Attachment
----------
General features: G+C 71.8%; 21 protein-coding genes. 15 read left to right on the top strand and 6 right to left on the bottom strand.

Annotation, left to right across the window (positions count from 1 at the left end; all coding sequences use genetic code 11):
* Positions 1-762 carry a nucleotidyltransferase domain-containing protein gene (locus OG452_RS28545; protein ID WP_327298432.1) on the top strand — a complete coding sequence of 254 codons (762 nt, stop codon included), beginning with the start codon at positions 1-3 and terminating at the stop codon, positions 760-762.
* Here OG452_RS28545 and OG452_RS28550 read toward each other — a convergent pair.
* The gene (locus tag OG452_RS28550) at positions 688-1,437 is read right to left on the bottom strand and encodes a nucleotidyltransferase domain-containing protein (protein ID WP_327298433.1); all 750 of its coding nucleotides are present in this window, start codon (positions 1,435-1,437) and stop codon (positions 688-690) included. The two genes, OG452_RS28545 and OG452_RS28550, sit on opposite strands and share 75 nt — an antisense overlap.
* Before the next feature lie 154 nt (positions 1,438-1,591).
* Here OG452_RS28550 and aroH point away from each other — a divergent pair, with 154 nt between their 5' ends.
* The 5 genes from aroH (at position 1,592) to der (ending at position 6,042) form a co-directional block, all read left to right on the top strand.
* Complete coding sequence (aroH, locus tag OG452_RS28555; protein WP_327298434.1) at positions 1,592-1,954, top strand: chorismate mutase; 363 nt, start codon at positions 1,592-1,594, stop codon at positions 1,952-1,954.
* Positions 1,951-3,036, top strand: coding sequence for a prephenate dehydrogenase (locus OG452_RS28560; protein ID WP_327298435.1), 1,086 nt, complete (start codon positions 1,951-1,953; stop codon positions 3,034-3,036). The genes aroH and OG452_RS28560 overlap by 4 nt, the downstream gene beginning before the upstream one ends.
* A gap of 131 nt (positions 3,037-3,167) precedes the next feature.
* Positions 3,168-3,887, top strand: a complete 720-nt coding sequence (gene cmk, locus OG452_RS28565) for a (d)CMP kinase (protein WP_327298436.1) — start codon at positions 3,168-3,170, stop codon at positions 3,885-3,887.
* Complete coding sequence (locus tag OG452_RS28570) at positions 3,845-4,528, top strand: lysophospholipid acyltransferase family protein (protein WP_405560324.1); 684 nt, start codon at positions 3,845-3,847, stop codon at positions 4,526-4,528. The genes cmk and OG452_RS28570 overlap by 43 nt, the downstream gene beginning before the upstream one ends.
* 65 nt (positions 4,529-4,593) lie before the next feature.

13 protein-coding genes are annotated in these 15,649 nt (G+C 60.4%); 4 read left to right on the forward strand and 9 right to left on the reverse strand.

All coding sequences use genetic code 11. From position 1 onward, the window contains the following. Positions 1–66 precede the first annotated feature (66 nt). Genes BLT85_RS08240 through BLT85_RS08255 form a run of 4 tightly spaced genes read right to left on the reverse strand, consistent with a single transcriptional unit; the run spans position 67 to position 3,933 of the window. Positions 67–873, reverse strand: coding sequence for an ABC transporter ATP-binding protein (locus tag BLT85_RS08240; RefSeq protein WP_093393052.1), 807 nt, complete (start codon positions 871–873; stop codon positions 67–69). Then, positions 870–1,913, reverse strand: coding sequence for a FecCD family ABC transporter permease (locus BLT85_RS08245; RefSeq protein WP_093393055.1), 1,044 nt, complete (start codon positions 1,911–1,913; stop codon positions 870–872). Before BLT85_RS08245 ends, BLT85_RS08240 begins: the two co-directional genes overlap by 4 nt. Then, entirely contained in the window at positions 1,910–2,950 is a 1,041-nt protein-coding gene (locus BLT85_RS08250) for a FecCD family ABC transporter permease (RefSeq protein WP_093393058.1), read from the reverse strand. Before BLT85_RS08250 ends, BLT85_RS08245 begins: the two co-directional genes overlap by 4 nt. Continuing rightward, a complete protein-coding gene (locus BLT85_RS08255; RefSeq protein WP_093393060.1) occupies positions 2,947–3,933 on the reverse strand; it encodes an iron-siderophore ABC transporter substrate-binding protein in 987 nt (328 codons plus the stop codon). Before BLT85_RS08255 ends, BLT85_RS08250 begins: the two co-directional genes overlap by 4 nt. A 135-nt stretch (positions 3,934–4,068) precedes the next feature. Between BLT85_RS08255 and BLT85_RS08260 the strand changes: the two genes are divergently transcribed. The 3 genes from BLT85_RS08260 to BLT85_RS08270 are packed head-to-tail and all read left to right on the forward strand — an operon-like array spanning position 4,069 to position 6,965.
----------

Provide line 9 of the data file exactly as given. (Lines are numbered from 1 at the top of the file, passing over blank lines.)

* Complete coding sequence (aroH, locus tag OG452_RS28555; protein WP_327298434.1) at positions 1,592-1,954, top strand: chorismate mutase; 363 nt, start codon at positions 1,592-1,594, stop codon at positions 1,952-1,954.